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How Python in Astronomy has Impacted My Professional Life

95bba3a98c20be969c4fb42ea31ae4ae?s=47 Karl Gordon
April 30, 2018

How Python in Astronomy has Impacted My Professional Life

Talk at the 2018 Python in Astronomy Meeting in New York at the Flatiron Inst.

95bba3a98c20be969c4fb42ea31ae4ae?s=128

Karl Gordon

April 30, 2018
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Transcript

  1. How Python in Astronomy has Impacted My Professional Life Karl

    D. Gordon STScI, Baltimore, MD USA Python in Astronomy Flatiron Institute 30 Apr 2018 kgordon@stsci.edu @karllark2000 karllark@github “Have Dust – Will Study”
  2. Impact from PiA16 • Writing packages for myself & others

    • Code/data public to reproduce my papers • More example results in my papers • Make more material public in general – e.g., Talks on speakerdeck • Working harder to enable others to reproduce my work
  3. Pre 2016 • Mainly coded in IDL and C++ •

    DIRTY – 3D dust radiative transfer code – Versions reaching back to early 1990s – Fortan77, then C++; one other main coder • All my analysis code in IDL (20+ years) • MIPS Instrument Team Pipeline – C++ & IDL, 3 other coders in the same place • Only released code to collaborators
  4. Why Python in Astronomy 2016 • Strongly encouraged by Megan

    Sosey to attend • Expected to learn some python techniques • Had attended python courses at STScI – Learned some terminology – Still using IDL for most of my work • One of my sabbatical goals was to transition to python for some of my work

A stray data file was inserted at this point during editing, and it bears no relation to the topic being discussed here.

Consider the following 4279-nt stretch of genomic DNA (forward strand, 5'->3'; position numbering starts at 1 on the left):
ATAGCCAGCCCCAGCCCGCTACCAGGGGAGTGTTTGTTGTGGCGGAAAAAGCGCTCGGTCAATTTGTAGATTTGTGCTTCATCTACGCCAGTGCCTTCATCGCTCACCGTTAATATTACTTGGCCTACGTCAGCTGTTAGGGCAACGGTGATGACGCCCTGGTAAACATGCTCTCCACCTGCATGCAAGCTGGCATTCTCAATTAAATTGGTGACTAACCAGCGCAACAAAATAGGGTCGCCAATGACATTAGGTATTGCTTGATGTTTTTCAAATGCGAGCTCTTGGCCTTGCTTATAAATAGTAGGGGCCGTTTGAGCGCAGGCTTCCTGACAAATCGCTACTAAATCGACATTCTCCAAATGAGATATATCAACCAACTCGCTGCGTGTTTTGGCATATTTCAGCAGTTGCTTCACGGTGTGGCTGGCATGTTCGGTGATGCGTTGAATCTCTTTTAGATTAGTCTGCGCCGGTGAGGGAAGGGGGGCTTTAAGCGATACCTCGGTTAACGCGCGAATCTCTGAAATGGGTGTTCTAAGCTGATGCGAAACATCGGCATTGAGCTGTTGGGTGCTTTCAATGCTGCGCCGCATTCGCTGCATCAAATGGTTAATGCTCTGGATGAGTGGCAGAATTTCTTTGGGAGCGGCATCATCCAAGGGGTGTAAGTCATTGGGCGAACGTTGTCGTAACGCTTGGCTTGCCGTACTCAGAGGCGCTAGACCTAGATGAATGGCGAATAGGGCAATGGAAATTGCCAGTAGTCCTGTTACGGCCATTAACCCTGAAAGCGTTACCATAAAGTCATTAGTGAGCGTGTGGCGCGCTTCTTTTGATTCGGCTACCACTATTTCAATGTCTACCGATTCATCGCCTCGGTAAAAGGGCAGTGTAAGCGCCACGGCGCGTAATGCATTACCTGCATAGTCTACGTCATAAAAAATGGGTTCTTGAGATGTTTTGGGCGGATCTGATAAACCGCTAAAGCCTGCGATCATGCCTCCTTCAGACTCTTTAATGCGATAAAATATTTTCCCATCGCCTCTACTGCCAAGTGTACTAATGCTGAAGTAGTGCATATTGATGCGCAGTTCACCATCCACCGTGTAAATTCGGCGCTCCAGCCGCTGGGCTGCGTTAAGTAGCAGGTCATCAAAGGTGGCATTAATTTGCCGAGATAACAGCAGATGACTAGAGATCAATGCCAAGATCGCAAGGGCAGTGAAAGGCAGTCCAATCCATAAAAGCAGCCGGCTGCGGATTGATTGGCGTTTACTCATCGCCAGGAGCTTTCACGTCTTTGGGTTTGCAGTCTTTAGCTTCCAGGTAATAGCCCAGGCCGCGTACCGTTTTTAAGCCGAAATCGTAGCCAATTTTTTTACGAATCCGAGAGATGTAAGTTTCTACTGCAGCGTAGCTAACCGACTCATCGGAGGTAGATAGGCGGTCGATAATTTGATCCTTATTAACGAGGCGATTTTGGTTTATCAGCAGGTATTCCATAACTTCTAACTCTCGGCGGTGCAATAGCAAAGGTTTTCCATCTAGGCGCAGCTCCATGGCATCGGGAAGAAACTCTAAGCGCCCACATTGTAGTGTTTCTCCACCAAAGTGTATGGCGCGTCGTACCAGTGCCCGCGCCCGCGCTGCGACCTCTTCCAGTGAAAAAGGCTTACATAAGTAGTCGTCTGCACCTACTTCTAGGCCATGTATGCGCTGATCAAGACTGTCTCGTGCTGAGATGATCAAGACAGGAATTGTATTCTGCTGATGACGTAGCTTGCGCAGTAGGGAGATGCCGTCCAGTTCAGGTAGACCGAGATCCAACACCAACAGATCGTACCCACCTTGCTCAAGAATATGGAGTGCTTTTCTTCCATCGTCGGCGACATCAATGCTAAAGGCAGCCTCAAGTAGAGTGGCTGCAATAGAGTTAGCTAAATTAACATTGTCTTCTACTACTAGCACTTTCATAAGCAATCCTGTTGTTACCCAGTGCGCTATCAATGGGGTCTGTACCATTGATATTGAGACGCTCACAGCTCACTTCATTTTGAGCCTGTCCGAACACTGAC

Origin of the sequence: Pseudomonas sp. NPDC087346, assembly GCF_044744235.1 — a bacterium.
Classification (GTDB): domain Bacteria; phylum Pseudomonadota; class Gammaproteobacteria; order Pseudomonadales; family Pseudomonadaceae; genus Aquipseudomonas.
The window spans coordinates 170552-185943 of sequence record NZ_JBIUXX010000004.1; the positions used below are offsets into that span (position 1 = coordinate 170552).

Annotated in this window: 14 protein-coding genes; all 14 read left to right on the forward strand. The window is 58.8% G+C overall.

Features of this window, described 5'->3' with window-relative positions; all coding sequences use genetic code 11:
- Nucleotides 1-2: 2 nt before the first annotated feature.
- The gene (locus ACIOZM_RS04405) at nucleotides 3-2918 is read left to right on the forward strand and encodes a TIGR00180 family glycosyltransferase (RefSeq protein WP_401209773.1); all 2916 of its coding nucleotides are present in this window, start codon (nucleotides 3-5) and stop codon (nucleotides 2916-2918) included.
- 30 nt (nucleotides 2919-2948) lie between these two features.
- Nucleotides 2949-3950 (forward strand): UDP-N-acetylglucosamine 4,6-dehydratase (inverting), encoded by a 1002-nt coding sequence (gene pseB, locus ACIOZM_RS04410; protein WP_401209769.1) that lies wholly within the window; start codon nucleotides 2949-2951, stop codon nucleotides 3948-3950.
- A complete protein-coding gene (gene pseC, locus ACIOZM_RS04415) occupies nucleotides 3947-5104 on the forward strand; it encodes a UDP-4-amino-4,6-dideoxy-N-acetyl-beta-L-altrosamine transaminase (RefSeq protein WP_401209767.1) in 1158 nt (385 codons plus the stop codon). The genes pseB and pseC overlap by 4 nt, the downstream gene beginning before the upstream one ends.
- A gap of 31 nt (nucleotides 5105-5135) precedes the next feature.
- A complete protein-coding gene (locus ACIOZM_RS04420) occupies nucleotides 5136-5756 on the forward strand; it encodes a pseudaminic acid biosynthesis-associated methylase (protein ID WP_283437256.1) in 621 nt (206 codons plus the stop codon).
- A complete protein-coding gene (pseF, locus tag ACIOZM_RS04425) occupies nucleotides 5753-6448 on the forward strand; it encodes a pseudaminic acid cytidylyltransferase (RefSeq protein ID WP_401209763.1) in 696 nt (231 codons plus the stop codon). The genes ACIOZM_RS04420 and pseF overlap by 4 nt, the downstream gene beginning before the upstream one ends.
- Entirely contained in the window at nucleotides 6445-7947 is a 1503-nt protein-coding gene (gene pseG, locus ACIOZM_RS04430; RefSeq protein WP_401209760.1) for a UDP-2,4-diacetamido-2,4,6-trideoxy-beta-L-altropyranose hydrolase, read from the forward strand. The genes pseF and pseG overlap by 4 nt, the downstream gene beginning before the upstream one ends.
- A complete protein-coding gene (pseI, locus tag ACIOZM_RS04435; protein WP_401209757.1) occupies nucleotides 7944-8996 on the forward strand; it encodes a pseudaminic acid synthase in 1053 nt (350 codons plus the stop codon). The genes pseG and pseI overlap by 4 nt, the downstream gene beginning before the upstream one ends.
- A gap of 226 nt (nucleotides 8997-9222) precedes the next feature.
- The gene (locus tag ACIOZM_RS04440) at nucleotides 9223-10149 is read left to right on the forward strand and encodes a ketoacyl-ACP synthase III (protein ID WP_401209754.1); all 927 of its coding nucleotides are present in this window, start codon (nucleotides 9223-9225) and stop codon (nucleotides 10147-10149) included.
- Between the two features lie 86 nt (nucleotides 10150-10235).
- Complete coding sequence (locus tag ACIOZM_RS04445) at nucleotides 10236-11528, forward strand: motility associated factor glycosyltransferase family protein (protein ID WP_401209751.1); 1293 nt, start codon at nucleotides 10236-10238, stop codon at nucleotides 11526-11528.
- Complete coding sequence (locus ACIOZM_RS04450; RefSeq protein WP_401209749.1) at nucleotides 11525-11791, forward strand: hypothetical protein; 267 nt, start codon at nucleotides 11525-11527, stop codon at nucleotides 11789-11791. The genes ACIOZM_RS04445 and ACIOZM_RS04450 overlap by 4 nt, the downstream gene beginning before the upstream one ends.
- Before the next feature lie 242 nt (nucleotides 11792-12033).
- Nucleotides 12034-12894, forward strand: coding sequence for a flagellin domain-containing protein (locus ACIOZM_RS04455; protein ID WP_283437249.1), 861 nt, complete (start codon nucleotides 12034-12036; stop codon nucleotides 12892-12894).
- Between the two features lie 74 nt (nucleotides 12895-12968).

5. Highlights from PiA16 • Incredible enthusiasm of community – At

    all career levels (not just the young ones) • Tutorials on techniques for packages – Continuous testing (Travis CI) – Documentation (ReadtheDocs) – Github issues, milestones, etc. • Putting material on github is publishing! (Jake Vanderplas) – Extreme version: writing your paper on github
  6. After PiA16 • Learning to interact with others in the

    github system – Summoning mental strength to put in pull requests to public repositories that were not my own – Interacting on the astropy slack space • Talk by Erik Tollerud at STScI – Astropy works → existence proof and model – pull requests must be reviewed by others • Like peer review of papers, but in the open! – Astropy philosophy → everything in the open • Record of how decisions are made
  7. Give back to Astropy • dust_extinction – Potential as an

    affiliated package • Become more involved – Ask questions on slack – Put in (minor) pull requests for astropy and other packages – Agreed to be a potential mentor for Google Summer of Code idea on astropy.modeling and MCMC
  8. Why Dust Extinction? • I measure dust extinction curves –

    One of the main clues to dust grain properties – Gordon et al. 1998; 2003; 2009; 2018 (in prep) • Existing python extinction packages limited – E.g., not all models I would use in my research • Use astropy.modeling framework – “Easy” to use, fit data, etc. • Erik T. encouraged me
  9. dust_extinction goals • Extinction models for: – Those studying dust

    extinction – Those wanting to model/correct extinction • IDL ccm_unred and fm_unred capabilities • Included models I often use – FM90 and P92 → detailed extinction shape fitting • Learn the techniques talked about at PiA16
  10. Use Astropy Affiliated Template • Standing on the shoulders of

    giants – In other words, take advantage of all the hard work others have done • Astropy affiliate template rocks! – Readthedocs – Travis CI – Packaging instructions for pip installable version – Note: cookiecutter is the way to install template! • Being an official astropy affiliated package not required